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Thursday, November 27, 2014

2600 B.C.-1200 A.D.: The Mayan will cure your asthma

The natives of Mesoamerica had specific remedies for asthma which included healing rituals, curing steam, and herbal remedies. (3, page ?) Even if these didn't immediately give back the breath of the natives, it provided a means of keeping their minds sharp and allowing time for their lungs to naturally heal.

In their 2010 book "Empires of the Maya," Jill Rubalcaba and Angela Keller said:
(Mayan diseases were caused) when the soul fell into disharmony. Therefore, curing the illness required shamans (medicine men) to return the soul to a harmonous state. Shamans dealt with disease on both a spiritual and a physical level. They made offerings to the gods, performed spells, burned incense, and examined the sacred calendar to remedy the spiritual problem. But they also attacked the physical cause of the problem." (1, page 125)
Healing Rituals:  It's difficult to determine what these healing rituals would have been like, although we can use our imaginations, or use our references to other native American cultures. Perhaps their was dancing, gesticulations, beating of drums, shaking of gourd rattles, singing of songs, reading of rituals, grunting, and chanting.

The shaman would resort to a book called the "Ritual of the Bacabs."  This was a book or text written by Mayan scribes to preserve Mayan tradition, and contains many references to the Mayan deities called the Bacabs.  The book contains a variety of rituals and songs for specific diseases, such as asthma.  The Mayan physician probably assessed the patient, and made reference to the book based on the symptoms presented.  

Here is one such remedy for asthma:
Four days have passed without the crushing of the large substance. For four days the face of the red Moon Goddess, the white Moon Goddess, the yellow moon Goddess has spasmed. For Four days the face of the red Itzamma has spasmed. Who created you? who hid you?  It's birth, the respectable birth, was created by me. It is he, the asthma, that was born." (2, page 104)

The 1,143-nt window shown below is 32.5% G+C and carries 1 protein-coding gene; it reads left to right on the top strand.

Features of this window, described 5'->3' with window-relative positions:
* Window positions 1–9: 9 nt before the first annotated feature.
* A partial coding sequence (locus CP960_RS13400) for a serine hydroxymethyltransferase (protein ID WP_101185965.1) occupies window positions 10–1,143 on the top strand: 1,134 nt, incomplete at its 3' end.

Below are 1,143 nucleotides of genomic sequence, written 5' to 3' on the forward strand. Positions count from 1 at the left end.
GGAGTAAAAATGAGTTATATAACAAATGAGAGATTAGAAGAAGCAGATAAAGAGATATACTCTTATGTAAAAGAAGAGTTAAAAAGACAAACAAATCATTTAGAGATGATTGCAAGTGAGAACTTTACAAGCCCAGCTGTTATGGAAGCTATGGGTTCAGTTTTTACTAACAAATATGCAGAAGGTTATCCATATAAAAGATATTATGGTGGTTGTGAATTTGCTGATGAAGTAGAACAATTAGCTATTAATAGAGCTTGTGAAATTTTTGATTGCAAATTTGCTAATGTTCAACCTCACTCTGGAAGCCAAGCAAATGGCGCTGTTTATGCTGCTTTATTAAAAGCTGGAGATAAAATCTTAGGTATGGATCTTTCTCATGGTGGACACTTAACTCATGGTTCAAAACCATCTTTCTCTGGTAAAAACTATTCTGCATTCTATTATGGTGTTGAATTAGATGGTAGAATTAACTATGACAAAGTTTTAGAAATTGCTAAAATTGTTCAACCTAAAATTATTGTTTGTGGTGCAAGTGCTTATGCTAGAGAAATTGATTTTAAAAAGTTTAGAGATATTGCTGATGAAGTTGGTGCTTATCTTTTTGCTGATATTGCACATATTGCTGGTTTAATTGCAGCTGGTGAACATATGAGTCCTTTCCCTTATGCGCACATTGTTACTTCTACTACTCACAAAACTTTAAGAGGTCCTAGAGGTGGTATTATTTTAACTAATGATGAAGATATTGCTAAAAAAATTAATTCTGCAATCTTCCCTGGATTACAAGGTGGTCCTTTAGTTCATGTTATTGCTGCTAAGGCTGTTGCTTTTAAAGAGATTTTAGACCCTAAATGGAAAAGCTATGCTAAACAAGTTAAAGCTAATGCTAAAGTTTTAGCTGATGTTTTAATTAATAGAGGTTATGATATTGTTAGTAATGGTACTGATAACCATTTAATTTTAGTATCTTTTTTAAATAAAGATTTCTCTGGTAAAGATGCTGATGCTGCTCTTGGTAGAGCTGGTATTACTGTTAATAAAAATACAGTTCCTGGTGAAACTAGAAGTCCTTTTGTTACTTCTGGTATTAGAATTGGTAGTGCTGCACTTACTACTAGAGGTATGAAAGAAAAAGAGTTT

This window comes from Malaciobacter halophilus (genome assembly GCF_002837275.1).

Peter Herman Signal said both the gods Itzamna and the Moon Goddess were needed to give birth to the disease and the cure.  (2, page 104)

Part of the ritual, and part of the healing process, involved bleeding.  The shaman would bleed an area close to the diseased part, although this was probably more with external injuries as compared to internal and "mysterious" diseases such as asthma. Sacrifices, probably mostly animals and plants, were often performed in order to please the gods and goddesses.  (3, pages 336-7)

Bleeding:  Phlebotomy was commonly practiced among the natives of mesoamerica and South America, but less so in North America.  Some North American myths include the act of bleeding, although it's believed this came from the whites and was added into the myths later on.  (7, page 179-181)

Divination:  Omens, or reading of signs of the gods in order to predict future outcomes and prognosis, were common practice among the natives of both North and South America. (3, pages 336-7)

Sucking:  This was actually a common practice of medicine men in all parts of the primitive world, including Mesopotamia, Egypt, Greece, Rome, and America. It's also practiced among modern day primitives.  It involves the medicine man holding an item in his hand or mouth, a bead perhaps, and placing his mouth on the patient and pretending to suck out the poison (in this case the evil spirit).  He makes it look like he sucked the bead from the sick, which would be in the appearance of the bead.  (7, pages 183-184) (8, page 61)(9, pages 193-4)

Enemata:  This was used among most primitive tribes, and is an ideal method of entering medicines into the body.  The medicine man would use a hollow tube (perhaps a bone or reed) to insert with his mouth (or bulb syringe) the medicine into the anus.  The America Indians did this for diarrhea and hemorrhoids.  The Aztecs used wine and the narcotic parica. It was also used for other reasons, such as dysentry.  In North America syringes were made of a hollowed out bird leg, or from the stretched out bladder of a turtle, jauar, or other such animal. The Egptian goddess Isa is often depicted giving herself an enema with her beak, so we know this remedy goes a long way back.  (7, page 184-5)